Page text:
Background: Laboratory evaluation of VHC-facemask add-ons is ideally undertaken simulating conditions-of-use. We report a study in which VHCs for small child use (n=3/group) (AeroChamber Plus® Flow-Vu® anti-static/child mask (aAC+); PocketChamber® (POC); Vortex® (VOR); SpaceChamber Plus® (SP); A2A Spacer® (A2A); Able Spacer™-2 (AB2)) were evaluated using an anatomical face/ 4-year child oropharynx model (ADAM-III).
Materials and Methods: Each VHC was evaluated out-of-package (OOP), but the non-anti-static devices were also washed with mild detergent / drip-drying (W). Performance was evaluated by breathing simulator (tidal volume = 155-mL, inspiratory: expiratory (I:E) ratio = 1:2, rate/min = 25 cycles). The facemask was attached to the model face following a 2-s coordination delay post pMDI actuation. The airway was coupled directly to the breathing simulator via an exit filter capturing fine particles that could theoretically penetrate as far as the carina in a patient (FPcarina). 5-actuations of fluticasone propionate (50 μg FP/actuation ex actuator) were delivered at 30-s intervals. Recovered FP was assayed by HPLC-UV spectrophotometry.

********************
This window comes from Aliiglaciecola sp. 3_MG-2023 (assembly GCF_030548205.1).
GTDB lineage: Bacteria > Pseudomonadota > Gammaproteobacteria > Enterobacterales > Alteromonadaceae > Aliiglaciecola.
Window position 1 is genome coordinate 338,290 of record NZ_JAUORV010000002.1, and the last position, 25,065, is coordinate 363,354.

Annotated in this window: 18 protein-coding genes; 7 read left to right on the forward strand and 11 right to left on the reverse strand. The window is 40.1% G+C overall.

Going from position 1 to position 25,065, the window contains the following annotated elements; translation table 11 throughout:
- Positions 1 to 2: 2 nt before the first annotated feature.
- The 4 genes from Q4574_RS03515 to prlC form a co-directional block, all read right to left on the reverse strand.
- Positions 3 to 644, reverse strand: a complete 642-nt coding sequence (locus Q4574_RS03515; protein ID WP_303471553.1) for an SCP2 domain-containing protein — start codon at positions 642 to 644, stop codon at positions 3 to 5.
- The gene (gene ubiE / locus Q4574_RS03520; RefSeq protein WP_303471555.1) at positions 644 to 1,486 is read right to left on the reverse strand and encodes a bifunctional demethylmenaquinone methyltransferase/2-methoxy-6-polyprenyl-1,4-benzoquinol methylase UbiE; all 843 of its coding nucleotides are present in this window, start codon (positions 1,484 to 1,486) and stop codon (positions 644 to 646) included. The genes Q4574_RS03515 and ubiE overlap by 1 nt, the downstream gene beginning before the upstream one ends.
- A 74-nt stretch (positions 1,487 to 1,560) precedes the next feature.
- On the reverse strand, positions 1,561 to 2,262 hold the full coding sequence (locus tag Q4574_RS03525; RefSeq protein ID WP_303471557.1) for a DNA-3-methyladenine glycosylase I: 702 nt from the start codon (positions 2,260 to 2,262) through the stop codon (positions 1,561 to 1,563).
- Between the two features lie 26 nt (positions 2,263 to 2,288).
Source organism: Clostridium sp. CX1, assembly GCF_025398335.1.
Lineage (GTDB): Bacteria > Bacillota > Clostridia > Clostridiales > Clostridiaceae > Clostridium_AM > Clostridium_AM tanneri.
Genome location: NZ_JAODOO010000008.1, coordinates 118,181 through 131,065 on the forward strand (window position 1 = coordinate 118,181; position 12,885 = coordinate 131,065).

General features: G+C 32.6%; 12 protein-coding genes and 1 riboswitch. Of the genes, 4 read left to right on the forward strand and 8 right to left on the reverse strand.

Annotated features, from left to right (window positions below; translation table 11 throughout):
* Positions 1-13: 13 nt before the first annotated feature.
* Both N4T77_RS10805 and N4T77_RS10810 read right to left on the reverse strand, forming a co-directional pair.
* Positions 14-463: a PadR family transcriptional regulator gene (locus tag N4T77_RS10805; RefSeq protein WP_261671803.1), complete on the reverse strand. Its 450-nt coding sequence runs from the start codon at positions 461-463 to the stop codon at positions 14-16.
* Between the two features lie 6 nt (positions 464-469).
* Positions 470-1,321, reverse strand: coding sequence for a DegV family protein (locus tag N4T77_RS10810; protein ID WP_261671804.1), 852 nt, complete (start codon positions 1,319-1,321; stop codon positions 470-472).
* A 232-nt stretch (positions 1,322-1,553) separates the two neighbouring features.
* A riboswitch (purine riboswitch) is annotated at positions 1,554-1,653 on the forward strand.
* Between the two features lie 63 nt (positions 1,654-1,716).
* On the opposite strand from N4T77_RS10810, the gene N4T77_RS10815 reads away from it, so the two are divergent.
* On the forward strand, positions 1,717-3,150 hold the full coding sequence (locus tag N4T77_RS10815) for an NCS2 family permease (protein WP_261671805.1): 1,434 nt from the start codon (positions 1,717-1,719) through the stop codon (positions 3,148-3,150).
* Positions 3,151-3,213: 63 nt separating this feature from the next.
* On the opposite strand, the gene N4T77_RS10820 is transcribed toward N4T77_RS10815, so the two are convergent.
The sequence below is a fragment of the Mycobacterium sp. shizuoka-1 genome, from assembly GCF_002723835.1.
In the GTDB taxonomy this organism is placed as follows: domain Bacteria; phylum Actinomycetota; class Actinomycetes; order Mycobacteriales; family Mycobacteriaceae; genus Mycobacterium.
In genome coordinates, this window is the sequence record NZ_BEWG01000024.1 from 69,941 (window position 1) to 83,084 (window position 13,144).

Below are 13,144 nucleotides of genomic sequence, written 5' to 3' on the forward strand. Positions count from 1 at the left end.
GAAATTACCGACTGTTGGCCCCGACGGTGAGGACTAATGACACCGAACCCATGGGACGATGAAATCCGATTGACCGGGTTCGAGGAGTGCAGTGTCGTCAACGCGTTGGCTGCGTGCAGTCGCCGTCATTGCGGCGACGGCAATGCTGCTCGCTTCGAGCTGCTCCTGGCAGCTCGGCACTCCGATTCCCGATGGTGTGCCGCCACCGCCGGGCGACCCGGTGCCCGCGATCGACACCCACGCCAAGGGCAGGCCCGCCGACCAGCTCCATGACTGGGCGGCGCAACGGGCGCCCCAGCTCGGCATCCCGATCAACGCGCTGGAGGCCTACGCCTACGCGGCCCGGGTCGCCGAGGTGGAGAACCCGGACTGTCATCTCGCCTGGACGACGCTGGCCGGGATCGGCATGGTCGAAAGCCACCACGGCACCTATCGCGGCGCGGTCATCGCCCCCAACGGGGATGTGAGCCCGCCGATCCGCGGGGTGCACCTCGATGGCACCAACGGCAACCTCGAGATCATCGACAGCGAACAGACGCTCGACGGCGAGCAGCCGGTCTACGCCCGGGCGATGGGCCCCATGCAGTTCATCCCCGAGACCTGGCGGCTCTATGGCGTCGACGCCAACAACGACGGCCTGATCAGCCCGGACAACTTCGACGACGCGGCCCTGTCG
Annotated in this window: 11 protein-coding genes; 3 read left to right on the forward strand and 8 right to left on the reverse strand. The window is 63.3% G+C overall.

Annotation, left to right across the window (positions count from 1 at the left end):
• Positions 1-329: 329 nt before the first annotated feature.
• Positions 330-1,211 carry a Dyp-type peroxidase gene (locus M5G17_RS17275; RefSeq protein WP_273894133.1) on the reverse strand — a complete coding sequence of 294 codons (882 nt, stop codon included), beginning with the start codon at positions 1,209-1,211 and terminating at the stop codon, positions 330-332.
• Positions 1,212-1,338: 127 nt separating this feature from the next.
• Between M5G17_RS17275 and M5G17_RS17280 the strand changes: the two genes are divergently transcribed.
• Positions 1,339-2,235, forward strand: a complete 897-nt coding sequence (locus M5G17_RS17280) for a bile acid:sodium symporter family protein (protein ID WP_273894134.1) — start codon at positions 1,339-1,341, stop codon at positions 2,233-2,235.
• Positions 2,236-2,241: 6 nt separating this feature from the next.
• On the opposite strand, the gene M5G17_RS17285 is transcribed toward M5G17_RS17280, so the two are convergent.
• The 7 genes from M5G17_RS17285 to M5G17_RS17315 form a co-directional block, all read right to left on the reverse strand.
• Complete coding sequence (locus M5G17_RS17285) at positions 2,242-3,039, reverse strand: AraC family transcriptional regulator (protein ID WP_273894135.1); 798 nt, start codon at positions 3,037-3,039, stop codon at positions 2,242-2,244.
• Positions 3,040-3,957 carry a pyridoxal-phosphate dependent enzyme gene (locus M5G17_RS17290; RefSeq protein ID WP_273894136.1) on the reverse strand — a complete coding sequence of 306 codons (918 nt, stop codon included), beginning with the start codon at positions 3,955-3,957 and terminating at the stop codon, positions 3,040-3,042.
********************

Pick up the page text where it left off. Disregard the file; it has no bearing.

Results: Values of FPcarina (μg/actuation; mean±SD) were 10.5±1.0 (aAC+/OOP); 4.0±1.7 (POC/OOP); 0.7±1.1 (VOR/OOP); 1.0±0.3 (SP/OOP); 5.0±1.4 (SP/W); 0.6±0.1 (A2A/OOP); 4.1±0.9 (A2A/W); 0.3 ± 0.1 (AB2/OOP);4.8 ± 0.9 (AB2/W).
Conclusions: Significantly more FP was delivered to the model ‘carina’ from the aAC+ VHC (1-way ANOVA; p < 0.001); associated primarily with decreased VHC retention of medication. Large differences in delivery efficiency may exist when using different VHC-facemask delivery systems. Some of the difference can be eliminated by pre-conditioning non-anti-static devices before first use, however even when this is performed significant differences still exist.